Friday, 1 July 2011

Commissioner Malmstrom's blogging on EASO opening

Home Affairs Commissioner Cecilia Malmstrom maintains a regular blog on issues falling within her mandate.  Her blog is in Swedish (so Google translate helps), and is generally a good place to get an informal idea of Brussels workings...although admittedly the posts are always very general and rarely delve into difficult substantive issues.

On the days around EASO's official opening, two posts were made:

19th June - Inauguration in Valletta

Today I am in Valetta in Malta to launch the Asylum Office, which opens here today. Asylum Office or the European Asylum Support Office, is the EU's newest agency, and it will support the member countries of asylum and migration issues. Although the Agency has not formally opened its director and his staff, along with experts from member countries for a number of weeks worked closely with the Greek authorities to help them to set up a functioning asylum system, to train administrators and more. For the Maltese, this is huge and there is a large and grand ceremony tonight with all the celebrities from the island and a large number of international guests from UNHCR, the Hungarian Presidency, the incoming Polish, ambassadors, etc.. I have also taken the opportunity to have bilateral meetings with the Home Secretary and the Prime Minister.

20th June - World Refugee Day

Malta was at its best yesterday when EASO (European Asylum Support Office) was opened. It was a brilliant day with sunshine and gentle breeze and the sea sparkled. It feels good that the agency is now in place. It was also fitting to inaugurate a European asylum office just days before the World Day for Refugees, which we recognize today.

In my job as commissioner, I work with all aspects of migration, ie, how the work at the borders work, how we deal with refugee flows and the general rules for the receipt, etc. as applicable within the EU. But what I always come back to in my thoughts all the people I've met in the refugee camps and asylum reception centers I have visited. Their stories and experiences I carry with me.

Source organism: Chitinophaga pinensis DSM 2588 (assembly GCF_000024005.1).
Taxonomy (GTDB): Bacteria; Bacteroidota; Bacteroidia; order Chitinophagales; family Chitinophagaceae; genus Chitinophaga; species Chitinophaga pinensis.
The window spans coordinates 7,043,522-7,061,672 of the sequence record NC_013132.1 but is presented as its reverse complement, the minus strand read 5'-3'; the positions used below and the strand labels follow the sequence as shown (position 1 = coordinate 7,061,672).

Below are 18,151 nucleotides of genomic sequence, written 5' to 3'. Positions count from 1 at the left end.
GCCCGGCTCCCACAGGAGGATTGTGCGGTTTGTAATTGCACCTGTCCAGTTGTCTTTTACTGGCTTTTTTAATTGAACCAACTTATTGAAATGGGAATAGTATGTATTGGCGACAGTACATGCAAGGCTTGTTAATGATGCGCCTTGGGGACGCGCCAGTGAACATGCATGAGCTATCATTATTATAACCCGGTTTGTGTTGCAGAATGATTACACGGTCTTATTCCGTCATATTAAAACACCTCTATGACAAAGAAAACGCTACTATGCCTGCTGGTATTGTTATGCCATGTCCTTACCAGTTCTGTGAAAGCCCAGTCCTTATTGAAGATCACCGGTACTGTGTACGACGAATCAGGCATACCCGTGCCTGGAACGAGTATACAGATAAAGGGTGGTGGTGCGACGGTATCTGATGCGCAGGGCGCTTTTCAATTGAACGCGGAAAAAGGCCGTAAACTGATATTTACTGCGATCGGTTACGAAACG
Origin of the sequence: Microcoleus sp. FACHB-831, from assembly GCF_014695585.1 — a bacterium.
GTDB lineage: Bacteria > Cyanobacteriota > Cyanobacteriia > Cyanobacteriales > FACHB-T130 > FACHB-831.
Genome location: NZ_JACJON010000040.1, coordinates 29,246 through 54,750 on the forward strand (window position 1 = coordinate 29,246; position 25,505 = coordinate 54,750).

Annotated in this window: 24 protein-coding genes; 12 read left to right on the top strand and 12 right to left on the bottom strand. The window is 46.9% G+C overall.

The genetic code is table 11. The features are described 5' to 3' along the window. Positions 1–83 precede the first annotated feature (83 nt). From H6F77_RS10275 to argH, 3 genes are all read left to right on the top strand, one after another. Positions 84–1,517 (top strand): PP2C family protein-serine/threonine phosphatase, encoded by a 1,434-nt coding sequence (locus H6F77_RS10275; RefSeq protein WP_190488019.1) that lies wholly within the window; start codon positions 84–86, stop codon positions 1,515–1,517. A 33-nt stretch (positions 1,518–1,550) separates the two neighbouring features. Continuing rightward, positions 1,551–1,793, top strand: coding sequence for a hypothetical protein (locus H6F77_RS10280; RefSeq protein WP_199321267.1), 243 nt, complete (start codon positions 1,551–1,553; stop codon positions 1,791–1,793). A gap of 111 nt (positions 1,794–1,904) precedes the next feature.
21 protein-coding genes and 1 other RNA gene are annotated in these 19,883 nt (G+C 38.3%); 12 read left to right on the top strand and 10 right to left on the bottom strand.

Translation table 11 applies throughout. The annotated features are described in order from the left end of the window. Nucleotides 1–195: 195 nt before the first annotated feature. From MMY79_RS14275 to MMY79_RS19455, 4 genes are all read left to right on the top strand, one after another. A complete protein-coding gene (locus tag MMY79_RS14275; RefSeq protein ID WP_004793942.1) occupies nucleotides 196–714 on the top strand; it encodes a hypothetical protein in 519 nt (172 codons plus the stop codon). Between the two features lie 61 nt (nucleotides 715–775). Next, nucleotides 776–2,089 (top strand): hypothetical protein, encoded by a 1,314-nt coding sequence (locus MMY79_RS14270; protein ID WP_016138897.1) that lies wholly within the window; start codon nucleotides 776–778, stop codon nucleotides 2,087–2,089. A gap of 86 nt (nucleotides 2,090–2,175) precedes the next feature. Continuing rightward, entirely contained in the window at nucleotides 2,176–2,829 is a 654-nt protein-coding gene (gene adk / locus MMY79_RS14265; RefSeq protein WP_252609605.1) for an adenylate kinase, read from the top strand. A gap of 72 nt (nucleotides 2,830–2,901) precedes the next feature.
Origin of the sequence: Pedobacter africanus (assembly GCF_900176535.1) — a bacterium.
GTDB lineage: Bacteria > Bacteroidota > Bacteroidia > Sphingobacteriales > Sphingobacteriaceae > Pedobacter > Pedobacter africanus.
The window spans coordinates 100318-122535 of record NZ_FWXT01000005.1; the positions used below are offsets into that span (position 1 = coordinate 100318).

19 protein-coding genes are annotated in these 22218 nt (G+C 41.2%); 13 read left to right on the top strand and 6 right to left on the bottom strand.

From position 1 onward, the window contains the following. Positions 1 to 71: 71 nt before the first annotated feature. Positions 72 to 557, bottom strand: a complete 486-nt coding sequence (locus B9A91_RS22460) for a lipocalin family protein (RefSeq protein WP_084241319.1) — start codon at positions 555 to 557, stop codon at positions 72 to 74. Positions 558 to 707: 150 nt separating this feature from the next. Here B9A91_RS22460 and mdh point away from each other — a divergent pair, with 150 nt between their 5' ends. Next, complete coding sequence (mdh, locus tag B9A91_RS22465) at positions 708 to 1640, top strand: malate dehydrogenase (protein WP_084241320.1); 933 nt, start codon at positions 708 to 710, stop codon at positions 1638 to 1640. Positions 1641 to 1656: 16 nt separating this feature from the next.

According to UNHCR, there are approximately 43 million refugees around the world today. It is an unimaginable figure. Behind this figure there are 43 million human destinies. 43 million people who lack a safe place to call home. Some refugee camps have sadly become permanent. Children are born there, grow up and live their entire lives in captivity. I talk often about the great profits that the EU quota refugee program could mean if we get it in place. Then we would be able to coordinate the locations / quotas for refugees EU countries have in common and thus hopefully clear some refugee camps. Although it is only about 5000 seats, but a beginning.

In recent months we have witnessed more than one million people have fled from Libya. The vast majority were migrant workers who have been returning to their home countries, few have managed to get to Europe, but a large percentage are still in refugee camps in the North African neighboring countries. It is mainly Somalis, Eritreans and Sudanese who have already fled once and no longer has any jurisdiction to return to. Here, EU countries must take greater responsibility. Today, I hope we all think a little more on these people. Especially in these times when it is easier to talk about effective border control than humanitarian responsibility.

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